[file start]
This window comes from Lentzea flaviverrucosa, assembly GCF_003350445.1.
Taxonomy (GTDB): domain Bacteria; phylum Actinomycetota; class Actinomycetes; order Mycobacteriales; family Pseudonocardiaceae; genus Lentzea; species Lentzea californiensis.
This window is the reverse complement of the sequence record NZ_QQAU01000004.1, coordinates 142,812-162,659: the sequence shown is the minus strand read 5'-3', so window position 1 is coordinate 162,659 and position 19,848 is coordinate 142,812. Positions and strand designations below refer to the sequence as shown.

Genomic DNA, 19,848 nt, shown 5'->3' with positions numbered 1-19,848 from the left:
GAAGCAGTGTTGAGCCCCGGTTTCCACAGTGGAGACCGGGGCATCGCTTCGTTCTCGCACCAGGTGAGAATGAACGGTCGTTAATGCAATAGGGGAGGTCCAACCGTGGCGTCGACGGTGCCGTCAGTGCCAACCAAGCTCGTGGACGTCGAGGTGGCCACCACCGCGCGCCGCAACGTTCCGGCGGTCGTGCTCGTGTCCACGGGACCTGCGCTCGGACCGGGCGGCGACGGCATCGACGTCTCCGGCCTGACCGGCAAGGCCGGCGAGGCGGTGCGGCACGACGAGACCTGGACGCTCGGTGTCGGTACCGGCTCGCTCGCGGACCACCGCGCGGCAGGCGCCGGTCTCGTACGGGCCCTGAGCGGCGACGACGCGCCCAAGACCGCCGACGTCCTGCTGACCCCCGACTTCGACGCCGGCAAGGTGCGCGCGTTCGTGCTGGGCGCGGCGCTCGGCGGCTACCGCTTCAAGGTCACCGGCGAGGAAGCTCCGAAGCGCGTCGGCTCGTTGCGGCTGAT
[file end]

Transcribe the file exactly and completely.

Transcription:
This window comes from Lentzea flaviverrucosa, assembly GCF_003350445.1.
Taxonomy (GTDB): domain Bacteria; phylum Actinomycetota; class Actinomycetes; order Mycobacteriales; family Pseudonocardiaceae; genus Lentzea; species Lentzea californiensis.
This window is the reverse complement of the sequence record NZ_QQAU01000004.1, coordinates 142,812-162,659: the sequence shown is the minus strand read 5'-3', so window position 1 is coordinate 162,659 and position 19,848 is coordinate 142,812. Positions and strand designations below refer to the sequence as shown.

Genomic DNA, 19,848 nt, shown 5'->3' with positions numbered 1-19,848 from the left:
GAAGCAGTGTTGAGCCCCGGTTTCCACAGTGGAGACCGGGGCATCGCTTCGTTCTCGCACCAGGTGAGAATGAACGGTCGTTAATGCAATAGGGGAGGTCCAACCGTGGCGTCGACGGTGCCGTCAGTGCCAACCAAGCTCGTGGACGTCGAGGTGGCCACCACCGCGCGCCGCAACGTTCCGGCGGTCGTGCTCGTGTCCACGGGACCTGCGCTCGGACCGGGCGGCGACGGCATCGACGTCTCCGGCCTGACCGGCAAGGCCGGCGAGGCGGTGCGGCACGACGAGACCTGGACGCTCGGTGTCGGTACCGGCTCGCTCGCGGACCACCGCGCGGCAGGCGCCGGTCTCGTACGGGCCCTGAGCGGCGACGACGCGCCCAAGACCGCCGACGTCCTGCTGACCCCCGACTTCGACGCCGGCAAGGTGCGCGCGTTCGTGCTGGGCGCGGCGCTCGGCGGCTACCGCTTCAAGGTCACCGGCGAGGAAGCTCCGAAGCGCGTCGGCTCGTTGCGGCTGAT